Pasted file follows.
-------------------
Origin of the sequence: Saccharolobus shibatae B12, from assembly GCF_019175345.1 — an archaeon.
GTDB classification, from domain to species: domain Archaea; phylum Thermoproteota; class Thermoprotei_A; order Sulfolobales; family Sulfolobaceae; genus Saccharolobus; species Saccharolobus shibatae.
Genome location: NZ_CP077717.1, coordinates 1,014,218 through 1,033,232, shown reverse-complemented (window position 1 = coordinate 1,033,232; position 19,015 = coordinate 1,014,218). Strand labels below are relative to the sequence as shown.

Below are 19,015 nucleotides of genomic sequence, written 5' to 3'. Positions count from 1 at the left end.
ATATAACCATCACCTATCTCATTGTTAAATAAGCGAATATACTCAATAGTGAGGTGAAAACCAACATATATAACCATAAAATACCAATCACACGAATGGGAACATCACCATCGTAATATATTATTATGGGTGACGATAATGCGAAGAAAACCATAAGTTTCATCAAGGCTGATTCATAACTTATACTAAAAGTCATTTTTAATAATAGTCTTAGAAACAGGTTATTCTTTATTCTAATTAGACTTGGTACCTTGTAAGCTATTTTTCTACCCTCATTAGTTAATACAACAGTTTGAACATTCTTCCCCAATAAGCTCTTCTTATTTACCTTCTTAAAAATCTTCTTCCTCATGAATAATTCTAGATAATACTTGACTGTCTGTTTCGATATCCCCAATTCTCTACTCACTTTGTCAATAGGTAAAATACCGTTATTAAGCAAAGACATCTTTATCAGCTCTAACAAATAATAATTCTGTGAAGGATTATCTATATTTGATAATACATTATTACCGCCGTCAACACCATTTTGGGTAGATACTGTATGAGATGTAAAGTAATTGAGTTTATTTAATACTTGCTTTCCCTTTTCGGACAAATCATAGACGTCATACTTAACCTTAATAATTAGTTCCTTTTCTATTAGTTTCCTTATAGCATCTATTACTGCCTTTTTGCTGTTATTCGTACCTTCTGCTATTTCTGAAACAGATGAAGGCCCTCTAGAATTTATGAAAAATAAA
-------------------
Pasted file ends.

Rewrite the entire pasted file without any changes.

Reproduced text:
Origin of the sequence: Saccharolobus shibatae B12, from assembly GCF_019175345.1 — an archaeon.
GTDB classification, from domain to species: domain Archaea; phylum Thermoproteota; class Thermoprotei_A; order Sulfolobales; family Sulfolobaceae; genus Saccharolobus; species Saccharolobus shibatae.
Genome location: NZ_CP077717.1, coordinates 1,014,218 through 1,033,232, shown reverse-complemented (window position 1 = coordinate 1,033,232; position 19,015 = coordinate 1,014,218). Strand labels below are relative to the sequence as shown.

Below are 19,015 nucleotides of genomic sequence, written 5' to 3'. Positions count from 1 at the left end.
ATATAACCATCACCTATCTCATTGTTAAATAAGCGAATATACTCAATAGTGAGGTGAAAACCAACATATATAACCATAAAATACCAATCACACGAATGGGAACATCACCATCGTAATATATTATTATGGGTGACGATAATGCGAAGAAAACCATAAGTTTCATCAAGGCTGATTCATAACTTATACTAAAAGTCATTTTTAATAATAGTCTTAGAAACAGGTTATTCTTTATTCTAATTAGACTTGGTACCTTGTAAGCTATTTTTCTACCCTCATTAGTTAATACAACAGTTTGAACATTCTTCCCCAATAAGCTCTTCTTATTTACCTTCTTAAAAATCTTCTTCCTCATGAATAATTCTAGATAATACTTGACTGTCTGTTTCGATATCCCCAATTCTCTACTCACTTTGTCAATAGGTAAAATACCGTTATTAAGCAAAGACATCTTTATCAGCTCTAACAAATAATAATTCTGTGAAGGATTATCTATATTTGATAATACATTATTACCGCCGTCAACACCATTTTGGGTAGATACTGTATGAGATGTAAAGTAATTGAGTTTATTTAATACTTGCTTTCCCTTTTCGGACAAATCATAGACGTCATACTTAACCTTAATAATTAGTTCCTTTTCTATTAGTTTCCTTATAGCATCTATTACTGCCTTTTTGCTGTTATTCGTACCTTCTGCTATTTCTGAAACAGATGAAGGCCCTCTAGAATTTATGAAAAATAAA